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HURIWA Asks World Leaders to Intervene in the Killing of Christians in Nigeria

The Human Rights Writers Association of Nigeria (HURIWA) has urged world leaders to intervene without further delay in the mass killing of Christians, burning of their churches and houses in selected Christians-dominated towns and villages in northern Nigeria by Islamic terrorists and armed Fulani herdsmen, The Guardian reports.

HURIWA also asked the President and the National Assembly to, as a matter of national emergency, take concrete measures to invite the United Nations (UN) Security Council to lead the process of establishing a global-wide military interventions by creating buffer zones in the affected communities to stop the absolute annihilation of Christian minority tribes in the core northern states and Southern Kaduna.

These steps, according to HURIWA, are imperative because both the Boko Haram terrorists and other related armed attackers have continuously made good their threats to uproot Christianity from the entirety of northern Nigeria.

A statement signed in Abuja by its National Co-ordinator, Emmanuel Onwubiko, however, blamed the skewed anti- Christian and policies in some states in North-West of Nigeria, which deliberately is aimed at denying Christian churches right of certificate of occupancy to set up churches as one of the key motivating factors driving the current wave of anti-Christian massacre and genocide of epic proportions by the combination of Islamic terror extremists and armed Fulani herdsmen in northern Nigeria.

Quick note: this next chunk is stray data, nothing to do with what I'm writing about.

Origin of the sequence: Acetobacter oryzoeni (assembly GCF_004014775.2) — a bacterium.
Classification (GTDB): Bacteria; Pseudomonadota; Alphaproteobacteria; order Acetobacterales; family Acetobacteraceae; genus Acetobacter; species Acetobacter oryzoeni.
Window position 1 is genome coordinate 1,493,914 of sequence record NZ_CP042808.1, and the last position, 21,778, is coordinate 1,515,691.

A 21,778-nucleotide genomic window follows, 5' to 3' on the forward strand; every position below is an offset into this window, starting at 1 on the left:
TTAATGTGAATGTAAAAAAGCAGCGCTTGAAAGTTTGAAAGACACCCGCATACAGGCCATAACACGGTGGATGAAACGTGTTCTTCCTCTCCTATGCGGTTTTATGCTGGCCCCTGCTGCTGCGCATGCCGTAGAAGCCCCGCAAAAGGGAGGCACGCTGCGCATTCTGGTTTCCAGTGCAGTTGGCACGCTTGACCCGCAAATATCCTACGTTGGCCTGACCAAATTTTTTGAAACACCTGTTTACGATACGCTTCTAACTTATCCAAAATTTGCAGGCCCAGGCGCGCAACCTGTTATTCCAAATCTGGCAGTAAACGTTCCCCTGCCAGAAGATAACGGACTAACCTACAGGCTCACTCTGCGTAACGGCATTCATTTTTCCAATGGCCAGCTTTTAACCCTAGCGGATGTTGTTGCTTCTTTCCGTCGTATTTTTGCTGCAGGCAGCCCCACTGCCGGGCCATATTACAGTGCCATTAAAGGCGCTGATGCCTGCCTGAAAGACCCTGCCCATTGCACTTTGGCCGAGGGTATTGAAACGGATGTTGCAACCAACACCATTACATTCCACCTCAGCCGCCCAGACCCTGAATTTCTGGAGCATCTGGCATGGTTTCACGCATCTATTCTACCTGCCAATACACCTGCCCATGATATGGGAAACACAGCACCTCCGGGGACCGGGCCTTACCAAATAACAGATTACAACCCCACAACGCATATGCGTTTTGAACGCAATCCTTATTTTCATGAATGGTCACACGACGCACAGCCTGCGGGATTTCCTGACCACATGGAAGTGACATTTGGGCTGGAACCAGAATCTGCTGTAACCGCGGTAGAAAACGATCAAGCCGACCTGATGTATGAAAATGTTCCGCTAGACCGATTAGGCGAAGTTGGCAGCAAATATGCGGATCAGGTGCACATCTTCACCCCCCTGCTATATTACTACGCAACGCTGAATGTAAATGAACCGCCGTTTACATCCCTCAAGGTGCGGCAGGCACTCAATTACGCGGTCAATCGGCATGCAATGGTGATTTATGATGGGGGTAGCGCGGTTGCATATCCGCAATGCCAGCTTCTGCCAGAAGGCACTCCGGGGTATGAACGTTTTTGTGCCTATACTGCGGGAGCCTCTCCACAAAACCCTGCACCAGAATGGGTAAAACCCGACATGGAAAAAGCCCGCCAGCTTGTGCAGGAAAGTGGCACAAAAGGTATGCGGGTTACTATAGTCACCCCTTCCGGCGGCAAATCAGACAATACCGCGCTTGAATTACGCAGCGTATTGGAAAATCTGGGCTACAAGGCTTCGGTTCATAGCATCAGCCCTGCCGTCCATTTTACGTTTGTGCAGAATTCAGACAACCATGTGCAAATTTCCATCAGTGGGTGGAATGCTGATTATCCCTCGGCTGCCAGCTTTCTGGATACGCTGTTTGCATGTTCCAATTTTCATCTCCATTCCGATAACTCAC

Meanwhile, the Nigeria Christian Graduate Fellowship (NCGF) yesterday raised an alarm over children being forcefully removed from Du Merci Children Development Ministry to Nasarawa Children’s Home, Kano, alleging that they were being maltreated and coerced to convert to Islam.

The children, some of them university graduates and undergraduates were moved to the state’s orphanage in December last year, following the arrest of the owner of the Home, Prof. Solomon Tarfa, by the police.

In a statement, signed by National President, NCGF, Prof. Charles Adeyinka Adisa and Offiong Effiong Bassey Offiong (SAN), who is also board member of the orphanage, said the health and physical psyche of the children were deteriorating, adding that those who were in school were no longer going to school.


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